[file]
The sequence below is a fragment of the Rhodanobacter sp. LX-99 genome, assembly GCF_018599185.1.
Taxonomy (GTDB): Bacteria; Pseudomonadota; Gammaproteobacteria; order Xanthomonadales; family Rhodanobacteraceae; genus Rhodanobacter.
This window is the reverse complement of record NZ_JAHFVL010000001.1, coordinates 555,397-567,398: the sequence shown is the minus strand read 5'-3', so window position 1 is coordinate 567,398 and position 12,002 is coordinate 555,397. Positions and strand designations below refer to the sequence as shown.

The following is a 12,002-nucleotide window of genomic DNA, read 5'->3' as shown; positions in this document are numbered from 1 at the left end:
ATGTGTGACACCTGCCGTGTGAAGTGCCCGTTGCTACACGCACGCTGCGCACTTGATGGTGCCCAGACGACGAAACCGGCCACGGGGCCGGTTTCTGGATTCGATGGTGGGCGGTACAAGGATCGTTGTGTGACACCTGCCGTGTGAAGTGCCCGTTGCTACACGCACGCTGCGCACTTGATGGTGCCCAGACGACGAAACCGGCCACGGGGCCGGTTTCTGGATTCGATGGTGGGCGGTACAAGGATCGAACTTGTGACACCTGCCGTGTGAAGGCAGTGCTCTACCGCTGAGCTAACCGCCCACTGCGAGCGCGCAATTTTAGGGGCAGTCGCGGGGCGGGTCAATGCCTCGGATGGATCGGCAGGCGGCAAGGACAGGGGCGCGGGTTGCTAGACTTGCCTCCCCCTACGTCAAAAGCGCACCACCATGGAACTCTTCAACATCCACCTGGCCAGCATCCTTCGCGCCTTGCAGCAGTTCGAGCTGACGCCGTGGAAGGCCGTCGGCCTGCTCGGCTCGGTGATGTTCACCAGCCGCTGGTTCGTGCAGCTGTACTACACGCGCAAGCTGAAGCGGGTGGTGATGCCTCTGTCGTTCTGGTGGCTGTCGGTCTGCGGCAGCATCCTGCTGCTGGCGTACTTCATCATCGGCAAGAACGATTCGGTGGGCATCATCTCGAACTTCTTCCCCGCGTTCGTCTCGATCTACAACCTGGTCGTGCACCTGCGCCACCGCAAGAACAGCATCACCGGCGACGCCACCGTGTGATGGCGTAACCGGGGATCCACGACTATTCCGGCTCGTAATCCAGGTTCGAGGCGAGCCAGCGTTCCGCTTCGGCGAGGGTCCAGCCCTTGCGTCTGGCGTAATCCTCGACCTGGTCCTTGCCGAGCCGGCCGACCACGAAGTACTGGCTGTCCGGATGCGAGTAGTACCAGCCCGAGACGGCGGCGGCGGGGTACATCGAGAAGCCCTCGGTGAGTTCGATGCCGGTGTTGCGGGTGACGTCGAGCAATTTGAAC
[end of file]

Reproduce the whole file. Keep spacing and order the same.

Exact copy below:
The sequence below is a fragment of the Rhodanobacter sp. LX-99 genome, assembly GCF_018599185.1.
Taxonomy (GTDB): Bacteria; Pseudomonadota; Gammaproteobacteria; order Xanthomonadales; family Rhodanobacteraceae; genus Rhodanobacter.
This window is the reverse complement of record NZ_JAHFVL010000001.1, coordinates 555,397-567,398: the sequence shown is the minus strand read 5'-3', so window position 1 is coordinate 567,398 and position 12,002 is coordinate 555,397. Positions and strand designations below refer to the sequence as shown.

The following is a 12,002-nucleotide window of genomic DNA, read 5'->3' as shown; positions in this document are numbered from 1 at the left end:
ATGTGTGACACCTGCCGTGTGAAGTGCCCGTTGCTACACGCACGCTGCGCACTTGATGGTGCCCAGACGACGAAACCGGCCACGGGGCCGGTTTCTGGATTCGATGGTGGGCGGTACAAGGATCGTTGTGTGACACCTGCCGTGTGAAGTGCCCGTTGCTACACGCACGCTGCGCACTTGATGGTGCCCAGACGACGAAACCGGCCACGGGGCCGGTTTCTGGATTCGATGGTGGGCGGTACAAGGATCGAACTTGTGACACCTGCCGTGTGAAGGCAGTGCTCTACCGCTGAGCTAACCGCCCACTGCGAGCGCGCAATTTTAGGGGCAGTCGCGGGGCGGGTCAATGCCTCGGATGGATCGGCAGGCGGCAAGGACAGGGGCGCGGGTTGCTAGACTTGCCTCCCCCTACGTCAAAAGCGCACCACCATGGAACTCTTCAACATCCACCTGGCCAGCATCCTTCGCGCCTTGCAGCAGTTCGAGCTGACGCCGTGGAAGGCCGTCGGCCTGCTCGGCTCGGTGATGTTCACCAGCCGCTGGTTCGTGCAGCTGTACTACACGCGCAAGCTGAAGCGGGTGGTGATGCCTCTGTCGTTCTGGTGGCTGTCGGTCTGCGGCAGCATCCTGCTGCTGGCGTACTTCATCATCGGCAAGAACGATTCGGTGGGCATCATCTCGAACTTCTTCCCCGCGTTCGTCTCGATCTACAACCTGGTCGTGCACCTGCGCCACCGCAAGAACAGCATCACCGGCGACGCCACCGTGTGATGGCGTAACCGGGGATCCACGACTATTCCGGCTCGTAATCCAGGTTCGAGGCGAGCCAGCGTTCCGCTTCGGCGAGGGTCCAGCCCTTGCGTCTGGCGTAATCCTCGACCTGGTCCTTGCCGAGCCGGCCGACCACGAAGTACTGGCTGTCCGGATGCGAGTAGTACCAGCCCGAGACGGCGGCGGCGGGGTACATCGAGAAGCCCTCGGTGAGTTCGATGCCGGTGTTGCGGGTGACGTCGAGCAATTTGAAC